Social & Digital coffee break: 3 stories in 3 sentences

Because your time is precious, and I respect it, dammit.

Adam Tinworth
Adam Tinworth

Three big media stories, explained in three sentences

  1. Buzzfeed has bought the rump of Huffpost. The high volume, mainstream news and entertainment segment is fiercely competitive and low margin. Very few players will survive and consolidation is inevitable. This says nothing about the viability of pure play digital media startups.
  2. Twitter has rolled out Fleets worldwide. This is the exact same "stories" product that Snapchat innovated, and Facebook has cloned into Insta and the main app. Everyone will complain and tell us how pointless it is, and in a year people will be using it productively.
  3. Google will no longer make AMP a pre-requisite for news carousel placement from next May. The only part of this story that is actually news is the date — we've known this is coming for six months (I wrote about it for members back in July). Bex has a good take on the consequences — and I'll have my piece ready next week.

There you go. Now let's get on with some fun stuff.

Matt Yglesias sub-substacks Vox

So, last week I did a month's worth of traffic in a couple of hours, thanks to my piece on Vox co-founder Matt Yglesias joining the Substackarati.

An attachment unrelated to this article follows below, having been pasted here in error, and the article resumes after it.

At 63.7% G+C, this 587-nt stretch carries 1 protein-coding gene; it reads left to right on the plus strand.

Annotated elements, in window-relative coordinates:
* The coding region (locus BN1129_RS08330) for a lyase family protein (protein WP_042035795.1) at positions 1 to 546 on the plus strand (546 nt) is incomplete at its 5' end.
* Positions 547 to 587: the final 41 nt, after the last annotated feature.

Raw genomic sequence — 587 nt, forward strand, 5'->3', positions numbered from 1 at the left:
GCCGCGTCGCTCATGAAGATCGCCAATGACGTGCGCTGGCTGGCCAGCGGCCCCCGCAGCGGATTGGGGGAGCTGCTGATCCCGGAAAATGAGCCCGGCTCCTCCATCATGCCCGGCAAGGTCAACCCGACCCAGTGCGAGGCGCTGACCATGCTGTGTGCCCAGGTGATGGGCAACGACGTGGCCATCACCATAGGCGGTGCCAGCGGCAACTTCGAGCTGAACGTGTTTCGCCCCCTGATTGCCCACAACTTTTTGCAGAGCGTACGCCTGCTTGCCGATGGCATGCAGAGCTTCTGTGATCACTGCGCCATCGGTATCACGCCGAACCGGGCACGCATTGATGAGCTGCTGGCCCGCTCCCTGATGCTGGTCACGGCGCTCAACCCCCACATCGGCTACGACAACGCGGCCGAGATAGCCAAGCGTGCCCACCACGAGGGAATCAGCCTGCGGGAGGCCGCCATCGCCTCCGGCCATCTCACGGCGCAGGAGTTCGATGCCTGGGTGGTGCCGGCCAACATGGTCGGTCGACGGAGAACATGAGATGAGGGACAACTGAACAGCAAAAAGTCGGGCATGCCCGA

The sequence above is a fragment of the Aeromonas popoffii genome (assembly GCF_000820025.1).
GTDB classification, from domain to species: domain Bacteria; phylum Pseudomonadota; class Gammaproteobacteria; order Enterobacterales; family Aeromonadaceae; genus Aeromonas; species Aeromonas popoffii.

He's now written a long piece explaining why he left, which manages not to be a direct attack on his former colleagues, while certainly having that flavour about it. It's a worthwhile read — but I guarantee it will make some of you angry, and possibly for quite disparate reasons.

What’s wrong with the media
The young/urban/educated bubble in an era of growing polarization

Today in "Oh, FFS"

Publishing 101: don't let your advertising sales people undermine your editorial credibility. 🤦🏼‍♂️

For $25K, you can publish climate denial in The Washington Post
Should newspapers profit from spreading factual inaccuracies about deadly threats?

Facebook: a huge PR effort around a dark, sucking moral vacuum

Facebook doesn't care. Facebook cares about looking like it cares, though.

Facebook Knows That Adding Labels To Trump’s False Claims Does Little To Stop Their Spread
Internal data shows that labels on President Trump’s posts decrease reshares by about 8%. They still account for some of the most engaging posts on the platform.

Meme, explained

If you saw this tweet from me:

This will explain what was going on:

New meme mocks people who get upset over national anthem protests
A new joke format mocking people who get upset when others don’t stand during the national anthem is sweeping Twitter.

Tweet of the Week


Let's end the (working) week on a positive note. The Atlantic's coverage of the pandemic has been exceptional, and this piece captures why we should face the long, dark and isolated winter ahead with hope.

Back at the beginning of the summer, we had no idea if we'd get a viable vaccine. Now, it's looking increasingly likely we'll get multiple, extremely effective ones. For the first time, I feel like we can start talking about the end of the pandemic and what happens afterwards.

There are difficult times ahead — but we can finally see how they might end.

The End of the Pandemic Is Now in Sight
A year of scientific uncertainty is over. Two vaccines look like they will work, and more should follow.
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Adam is a lecturer, trainer and writer. He's been a blogger for over 20 years, and a journalist for more than 25. He lectures on audience strategy and engagement at City, University of London.